China’s struggle for the rule of law is at a critical juncture. As a key element of governance in the PRC today, China’s legal system affects not only domestic affairs but also China’s engagement with the world. But can a credible legal system emerge which protects the rights of citizens and international partners without undermining the power of the Party State? And is the Chinese Communist Party willing to embark on judicial reforms that may jeopardize its very survival? China’s Legal System is ultimately a thought-provoking discussion of the role of law in a dynamic and changing society, writes Stephen Minas.

This book review has been translated into German by Zoe Ng (Mandarin LN340, teacher Lijing Shi) as part of the LSE Reviews in Translation project, a collaboration between LSE Language Centre and LSE Review of Books. Please scroll down to read this translation or click here.

China’s Legal System. Pitman B. Potter. Polity. 2013.

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By the time the Jinan Intermediate People’s Court took to the Internet to announce the guilty verdict of fallen political leader Bo Xilai, the court’s microblog account had attracted over half a million followers. Updates from the account had been reported in news media around the world.

The trial of Bo, a former member of the Chinese Communist Party’s powerful Politburo, underscored the scrutiny that China’s legal system faces as governments, markets, and media track developments in the world’s second largest economy. From the bankruptcy proceedings of one-time solar giant Suntech to the judicial reform reportedly flagged at the Communist Party’s  recent third plenum, China’s legal institutions have become a familiar sight in both the general and the business press.

China’s Legal System, by Pitman B. Potter, examines the structures and issues that lie behind these headlines. Potter is a professor of law at the University of a British Columbia who has written widely on different aspects of Chinese law, as well as a lawyer who practices in corporate law and arbitration matters involving China. The text is intended as a ‘research and learning guide’ for university students with general knowledge of China. Each chapter concludes with a set of ‘discussion questions’ and ‘suggestions for further reading’. (The book is part of Polity Press’ ‘China Today’ series and follows the excellent China’s Environmental Challenges.)

Potter’s analysis of the legal system of the People’s Republic of China (PRC) is distinguished by two features. First, he places the development of Chinese laws and legal institutions in their historical, political and economic contexts. This approach is particularly apt to reform-era China, which has pursued economic development in the wake of tumultuous periods of conflict and revolution. At the same time, particular legal issues are often deeply intertwined with China’s elite politics or political economy. Second, the book focuses on how law operates in practice, including an informative section on China’s courts and legal profession. While important laws and regulations are summarised, Potter goes beyond these to examine issues of enforcement, for example, concerning intellectual property rights.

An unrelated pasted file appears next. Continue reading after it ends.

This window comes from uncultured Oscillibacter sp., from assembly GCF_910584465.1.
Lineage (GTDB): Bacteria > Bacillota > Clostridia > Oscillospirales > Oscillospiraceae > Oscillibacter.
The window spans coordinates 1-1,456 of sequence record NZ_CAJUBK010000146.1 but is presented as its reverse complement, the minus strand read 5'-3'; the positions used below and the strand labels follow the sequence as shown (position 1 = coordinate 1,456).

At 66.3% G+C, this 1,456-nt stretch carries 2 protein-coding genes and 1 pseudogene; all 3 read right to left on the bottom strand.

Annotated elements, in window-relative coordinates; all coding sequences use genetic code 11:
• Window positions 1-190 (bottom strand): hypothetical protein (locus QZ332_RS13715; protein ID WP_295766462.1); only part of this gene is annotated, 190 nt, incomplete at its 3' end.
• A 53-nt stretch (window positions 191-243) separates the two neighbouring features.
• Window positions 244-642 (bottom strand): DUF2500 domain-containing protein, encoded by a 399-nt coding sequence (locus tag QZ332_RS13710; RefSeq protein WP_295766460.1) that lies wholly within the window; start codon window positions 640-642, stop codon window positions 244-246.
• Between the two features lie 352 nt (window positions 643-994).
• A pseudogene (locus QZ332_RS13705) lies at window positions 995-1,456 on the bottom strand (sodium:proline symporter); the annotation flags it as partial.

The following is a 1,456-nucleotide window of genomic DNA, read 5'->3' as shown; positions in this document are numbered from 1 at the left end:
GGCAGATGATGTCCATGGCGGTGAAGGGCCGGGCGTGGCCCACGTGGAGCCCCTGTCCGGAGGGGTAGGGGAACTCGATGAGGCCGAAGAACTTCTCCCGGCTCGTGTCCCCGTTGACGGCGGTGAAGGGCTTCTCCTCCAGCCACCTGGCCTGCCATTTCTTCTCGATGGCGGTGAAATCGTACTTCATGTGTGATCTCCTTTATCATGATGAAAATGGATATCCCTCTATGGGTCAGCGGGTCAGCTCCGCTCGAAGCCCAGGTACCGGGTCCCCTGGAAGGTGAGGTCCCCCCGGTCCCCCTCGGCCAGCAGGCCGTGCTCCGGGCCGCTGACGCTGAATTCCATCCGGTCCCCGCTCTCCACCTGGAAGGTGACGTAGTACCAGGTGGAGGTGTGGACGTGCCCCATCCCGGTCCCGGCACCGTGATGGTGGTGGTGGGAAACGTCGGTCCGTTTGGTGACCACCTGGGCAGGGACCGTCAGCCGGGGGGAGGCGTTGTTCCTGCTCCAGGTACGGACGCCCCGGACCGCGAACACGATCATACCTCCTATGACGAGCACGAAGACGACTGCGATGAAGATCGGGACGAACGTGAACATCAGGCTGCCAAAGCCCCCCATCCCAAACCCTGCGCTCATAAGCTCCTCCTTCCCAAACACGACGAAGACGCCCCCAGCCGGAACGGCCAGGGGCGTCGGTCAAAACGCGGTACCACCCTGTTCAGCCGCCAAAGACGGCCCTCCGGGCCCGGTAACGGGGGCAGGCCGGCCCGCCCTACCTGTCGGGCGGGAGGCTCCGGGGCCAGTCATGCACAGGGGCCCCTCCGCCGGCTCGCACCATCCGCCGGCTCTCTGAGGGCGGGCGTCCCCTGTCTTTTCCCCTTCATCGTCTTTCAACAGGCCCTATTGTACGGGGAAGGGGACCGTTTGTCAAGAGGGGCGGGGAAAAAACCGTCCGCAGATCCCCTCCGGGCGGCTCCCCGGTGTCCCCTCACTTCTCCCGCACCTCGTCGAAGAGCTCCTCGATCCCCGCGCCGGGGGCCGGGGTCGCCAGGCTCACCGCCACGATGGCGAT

China’s Legal System begins with an account of the ‘Development of the Socialist Legal System’ in China. This chapter begins with a brief but valuable introduction to contemporary China’s legal heritage. This includes Confucian ‘relational justice’, the flurry of law reform in the last years of imperial China, the laws of the Republic of China (which replaced the last dynasty) and legal practices in Communist-controlled base and border areas prior to the establishment of the PRC in 1949. Potter sees legal development in the years immediately following 1949 ‘influenced by contradictions between continuing revolution and institution-building’ and by conflicting beliefs about the value of formal law. The first PRC constitution was enacted in 1954; its drafting committee chaired by Deng Xiaoping. ‘I participated in the formulation of the Constitution’, Mao Zedong later recalled. ‘Even I can’t remember [it]’. Lawyers, judges and the law itself were repeatedly targeted by political campaigns, culminating in the disastrous Cultural Revolution.

Potter goes on to explain how the post-1978 leadership, centred on Deng, used law reform to restore order and facilitate economic development (with a joint-venture law among the first items of legislation). As China’s leadership pursued this instrumentalist approach, ‘the role of law has been focused on supporting substantive dimensions of economic development rather than building institutions and procedures that constrain the power of the Party/State’.

Image Credit: A man holds up documents describing his legal case as he sits in an
underpass, in which he currently lives, in Beijing (Sunny x CC BY-NC-ND 2.0)

The remainder of China’s Legal System is organised thematically, with Potter examining how law has been applied to three ‘challenges that confront the PRC today’: ‘Political Stability’, ‘Economic Prosperity’ and ‘Social Development’. While the book’s premise, that ‘law in the PRC today serves primarily as an instrument of rule for the Communist Party’, may itself be uncontroversial, its implications in the thematic areas identified can be intriguing. For example, Potter sees law’s ‘emergence … as a fully legitimate mechanism for governance’ (in the Chinese context) as having ‘opened new avenues for participation by an ever-widening proportion of society’.